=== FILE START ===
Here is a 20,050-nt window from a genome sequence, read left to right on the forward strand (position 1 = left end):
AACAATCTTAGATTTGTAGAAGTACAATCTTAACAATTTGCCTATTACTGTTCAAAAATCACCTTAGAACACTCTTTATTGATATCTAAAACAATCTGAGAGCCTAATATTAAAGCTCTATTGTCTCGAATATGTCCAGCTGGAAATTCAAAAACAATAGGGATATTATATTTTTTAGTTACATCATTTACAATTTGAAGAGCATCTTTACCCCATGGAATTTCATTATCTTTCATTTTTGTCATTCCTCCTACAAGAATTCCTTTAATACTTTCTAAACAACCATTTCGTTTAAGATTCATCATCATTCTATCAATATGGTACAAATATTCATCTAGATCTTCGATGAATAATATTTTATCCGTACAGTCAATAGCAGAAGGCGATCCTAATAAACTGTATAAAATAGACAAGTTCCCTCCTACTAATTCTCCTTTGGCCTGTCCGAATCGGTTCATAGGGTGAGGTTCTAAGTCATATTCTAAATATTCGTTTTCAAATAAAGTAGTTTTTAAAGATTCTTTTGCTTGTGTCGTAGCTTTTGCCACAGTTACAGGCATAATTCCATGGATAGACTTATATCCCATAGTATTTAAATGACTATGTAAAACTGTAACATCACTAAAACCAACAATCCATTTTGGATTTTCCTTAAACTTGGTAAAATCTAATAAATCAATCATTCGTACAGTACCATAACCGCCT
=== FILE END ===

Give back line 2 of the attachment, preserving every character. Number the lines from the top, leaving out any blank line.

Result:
AACAATCTTAGATTTGTAGAAGTACAATCTTAACAATTTGCCTATTACTGTTCAAAAATCACCTTAGAACACTCTTTATTGATATCTAAAACAATCTGAGAGCCTAATATTAAAGCTCTATTGTCTCGAATATGTCCAGCTGGAAATTCAAAAACAATAGGGATATTATATTTTTTAGTTACATCATTTACAATTTGAAGAGCATCTTTACCCCATGGAATTTCATTATCTTTCATTTTTGTCATTCCTCCTACAAGAATTCCTTTAATACTTTCTAAACAACCATTTCGTTTAAGATTCATCATCATTCTATCAATATGGTACAAATATTCATCTAGATCTTCGATGAATAATATTTTATCCGTACAGTCAATAGCAGAAGGCGATCCTAATAAACTGTATAAAATAGACAAGTTCCCTCCTACTAATTCTCCTTTGGCCTGTCCGAATCGGTTCATAGGGTGAGGTTCTAAGTCATATTCTAAATATTCGTTTTCAAATAAAGTAGTTTTTAAAGATTCTTTTGCTTGTGTCGTAGCTTTTGCCACAGTTACAGGCATAATTCCATGGATAGACTTATATCCCATAGTATTTAAATGACTATGTAAAACTGTAACATCACTAAAACCAACAATCCATTTTGGATTTTCCTTAAACTTGGTAAAATCTAATAAATCAATCATTCGTACAGTACCATAACCGCCT